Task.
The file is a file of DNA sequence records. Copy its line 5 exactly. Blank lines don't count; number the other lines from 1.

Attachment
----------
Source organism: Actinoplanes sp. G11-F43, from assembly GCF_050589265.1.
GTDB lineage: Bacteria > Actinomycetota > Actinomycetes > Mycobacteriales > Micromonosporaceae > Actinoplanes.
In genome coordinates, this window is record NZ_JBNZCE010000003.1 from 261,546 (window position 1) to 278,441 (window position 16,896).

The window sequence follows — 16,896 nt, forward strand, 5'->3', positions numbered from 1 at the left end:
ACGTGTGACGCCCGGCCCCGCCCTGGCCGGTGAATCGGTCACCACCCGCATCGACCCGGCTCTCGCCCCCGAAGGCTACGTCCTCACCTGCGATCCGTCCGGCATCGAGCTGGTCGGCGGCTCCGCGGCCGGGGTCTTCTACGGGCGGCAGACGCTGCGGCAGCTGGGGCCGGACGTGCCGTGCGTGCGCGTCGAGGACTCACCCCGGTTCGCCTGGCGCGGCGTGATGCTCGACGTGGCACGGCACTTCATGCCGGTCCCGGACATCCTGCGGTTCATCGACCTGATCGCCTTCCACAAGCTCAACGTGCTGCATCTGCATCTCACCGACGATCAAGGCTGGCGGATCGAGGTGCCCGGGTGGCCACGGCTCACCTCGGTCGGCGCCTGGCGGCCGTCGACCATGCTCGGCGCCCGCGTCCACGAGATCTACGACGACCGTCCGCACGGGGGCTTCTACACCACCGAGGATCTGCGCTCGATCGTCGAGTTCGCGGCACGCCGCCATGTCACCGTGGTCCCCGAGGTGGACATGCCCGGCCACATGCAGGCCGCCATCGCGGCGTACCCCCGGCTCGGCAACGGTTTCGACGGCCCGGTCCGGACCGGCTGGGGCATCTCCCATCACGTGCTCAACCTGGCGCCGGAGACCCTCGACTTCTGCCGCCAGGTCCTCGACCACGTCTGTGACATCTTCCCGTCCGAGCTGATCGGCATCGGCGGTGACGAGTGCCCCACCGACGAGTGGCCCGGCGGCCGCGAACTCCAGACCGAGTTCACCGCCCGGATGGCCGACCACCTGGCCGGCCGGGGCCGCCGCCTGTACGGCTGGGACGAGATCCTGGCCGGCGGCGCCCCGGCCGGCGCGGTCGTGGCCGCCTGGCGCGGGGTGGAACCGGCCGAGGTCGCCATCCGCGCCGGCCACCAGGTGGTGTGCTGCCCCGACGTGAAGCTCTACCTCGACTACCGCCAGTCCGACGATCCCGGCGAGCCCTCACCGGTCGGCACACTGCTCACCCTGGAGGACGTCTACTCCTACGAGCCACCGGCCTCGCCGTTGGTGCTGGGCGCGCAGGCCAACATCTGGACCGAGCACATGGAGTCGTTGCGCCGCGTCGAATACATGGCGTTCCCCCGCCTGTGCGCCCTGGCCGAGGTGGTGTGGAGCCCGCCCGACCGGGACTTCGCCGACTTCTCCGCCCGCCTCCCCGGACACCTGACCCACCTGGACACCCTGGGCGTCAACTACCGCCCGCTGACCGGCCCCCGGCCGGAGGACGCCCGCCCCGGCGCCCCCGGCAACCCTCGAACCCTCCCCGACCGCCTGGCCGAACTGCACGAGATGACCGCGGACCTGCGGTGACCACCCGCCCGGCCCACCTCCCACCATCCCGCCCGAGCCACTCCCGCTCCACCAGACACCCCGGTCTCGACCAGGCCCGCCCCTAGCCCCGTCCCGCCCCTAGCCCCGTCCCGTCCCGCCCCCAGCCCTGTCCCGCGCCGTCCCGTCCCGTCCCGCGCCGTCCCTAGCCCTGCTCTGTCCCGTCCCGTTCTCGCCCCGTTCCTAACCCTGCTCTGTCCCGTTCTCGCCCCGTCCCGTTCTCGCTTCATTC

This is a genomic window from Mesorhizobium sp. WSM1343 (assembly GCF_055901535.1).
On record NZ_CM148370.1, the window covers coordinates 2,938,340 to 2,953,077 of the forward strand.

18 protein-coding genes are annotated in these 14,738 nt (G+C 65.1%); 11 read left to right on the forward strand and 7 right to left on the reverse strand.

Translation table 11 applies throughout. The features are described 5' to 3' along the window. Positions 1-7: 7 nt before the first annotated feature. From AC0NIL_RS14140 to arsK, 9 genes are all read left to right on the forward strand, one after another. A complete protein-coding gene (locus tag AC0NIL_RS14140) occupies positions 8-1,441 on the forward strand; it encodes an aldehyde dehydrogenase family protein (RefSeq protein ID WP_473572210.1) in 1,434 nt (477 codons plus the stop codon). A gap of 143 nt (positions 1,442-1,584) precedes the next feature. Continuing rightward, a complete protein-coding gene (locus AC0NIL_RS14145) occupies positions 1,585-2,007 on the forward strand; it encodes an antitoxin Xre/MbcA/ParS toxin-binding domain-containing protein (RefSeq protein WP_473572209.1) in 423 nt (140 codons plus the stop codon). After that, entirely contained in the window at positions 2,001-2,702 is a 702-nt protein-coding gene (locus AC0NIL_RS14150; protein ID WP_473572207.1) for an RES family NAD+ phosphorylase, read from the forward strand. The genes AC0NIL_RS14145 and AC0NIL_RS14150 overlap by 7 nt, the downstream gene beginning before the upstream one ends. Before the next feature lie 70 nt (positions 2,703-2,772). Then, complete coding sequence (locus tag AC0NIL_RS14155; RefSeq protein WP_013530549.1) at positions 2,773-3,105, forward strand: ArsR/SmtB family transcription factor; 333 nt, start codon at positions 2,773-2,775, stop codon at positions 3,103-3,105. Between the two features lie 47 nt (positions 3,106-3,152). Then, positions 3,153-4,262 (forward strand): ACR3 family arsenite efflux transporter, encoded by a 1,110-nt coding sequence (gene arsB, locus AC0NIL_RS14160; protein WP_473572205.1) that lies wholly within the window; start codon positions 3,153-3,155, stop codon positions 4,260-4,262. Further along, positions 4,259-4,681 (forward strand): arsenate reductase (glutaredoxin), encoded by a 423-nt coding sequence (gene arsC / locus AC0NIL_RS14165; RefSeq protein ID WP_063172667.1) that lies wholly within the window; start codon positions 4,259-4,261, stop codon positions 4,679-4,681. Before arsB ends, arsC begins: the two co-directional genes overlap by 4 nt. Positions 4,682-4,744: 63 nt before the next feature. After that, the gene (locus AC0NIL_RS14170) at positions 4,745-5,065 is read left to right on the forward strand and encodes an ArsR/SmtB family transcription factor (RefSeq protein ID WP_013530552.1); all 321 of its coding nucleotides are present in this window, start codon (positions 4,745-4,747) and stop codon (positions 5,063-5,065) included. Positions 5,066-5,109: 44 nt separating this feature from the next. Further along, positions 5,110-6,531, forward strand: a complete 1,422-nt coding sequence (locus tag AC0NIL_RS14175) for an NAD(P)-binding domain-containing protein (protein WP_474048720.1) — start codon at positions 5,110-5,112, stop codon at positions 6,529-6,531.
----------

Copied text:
ACGTGTGACGCCCGGCCCCGCCCTGGCCGGTGAATCGGTCACCACCCGCATCGACCCGGCTCTCGCCCCCGAAGGCTACGTCCTCACCTGCGATCCGTCCGGCATCGAGCTGGTCGGCGGCTCCGCGGCCGGGGTCTTCTACGGGCGGCAGACGCTGCGGCAGCTGGGGCCGGACGTGCCGTGCGTGCGCGTCGAGGACTCACCCCGGTTCGCCTGGCGCGGCGTGATGCTCGACGTGGCACGGCACTTCATGCCGGTCCCGGACATCCTGCGGTTCATCGACCTGATCGCCTTCCACAAGCTCAACGTGCTGCATCTGCATCTCACCGACGATCAAGGCTGGCGGATCGAGGTGCCCGGGTGGCCACGGCTCACCTCGGTCGGCGCCTGGCGGCCGTCGACCATGCTCGGCGCCCGCGTCCACGAGATCTACGACGACCGTCCGCACGGGGGCTTCTACACCACCGAGGATCTGCGCTCGATCGTCGAGTTCGCGGCACGCCGCCATGTCACCGTGGTCCCCGAGGTGGACATGCCCGGCCACATGCAGGCCGCCATCGCGGCGTACCCCCGGCTCGGCAACGGTTTCGACGGCCCGGTCCGGACCGGCTGGGGCATCTCCCATCACGTGCTCAACCTGGCGCCGGAGACCCTCGACTTCTGCCGCCAGGTCCTCGACCACGTCTGTGACATCTTCCCGTCCGAGCTGATCGGCATCGGCGGTGACGAGTGCCCCACCGACGAGTGGCCCGGCGGCCGCGAACTCCAGACCGAGTTCACCGCCCGGATGGCCGACCACCTGGCCGGCCGGGGCCGCCGCCTGTACGGCTGGGACGAGATCCTGGCCGGCGGCGCCCCGGCCGGCGCGGTCGTGGCCGCCTGGCGCGGGGTGGAACCGGCCGAGGTCGCCATCCGCGCCGGCCACCAGGTGGTGTGCTGCCCCGACGTGAAGCTCTACCTCGACTACCGCCAGTCCGACGATCCCGGCGAGCCCTCACCGGTCGGCACACTGCTCACCCTGGAGGACGTCTACTCCTACGAGCCACCGGCCTCGCCGTTGGTGCTGGGCGCGCAGGCCAACATCTGGACCGAGCACATGGAGTCGTTGCGCCGCGTCGAATACATGGCGTTCCCCCGCCTGTGCGCCCTGGCCGAGGTGGTGTGGAGCCCGCCCGACCGGGACTTCGCCGACTTCTCCGCCCGCCTCCCCGGACACCTGACCCACCTGGACACCCTGGGCGTCAACTACCGCCCGCTGACCGGCCCCCGGCCGGAGGACGCCCGCCCCGGCGCCCCCGGCAACCCTCGAACCCTCCCCGACCGCCTGGCCGAACTGCACGAGATGACCGCGGACCTGCGGTGACCACCCGCCCGGCCCACCTCCCACCATCCCGCCCGAGCCACTCCCGCTCCACCAGACACCCCGGTCTCGACCAGGCCCGCCCCTAGCCCCGTCCCGCCCCTAGCCCCGTCCCGTCCCGCCCCCAGCCCTGTCCCGCGCCGTCCCGTCCCGTCCCGCGCCGTCCCTAGCCCTGCTCTGTCCCGTCCCGTTCTCGCCCCGTTCCTAACCCTGCTCTGTCCCGTTCTCGCCCCGTCCCGTTCTCGCTTCATTC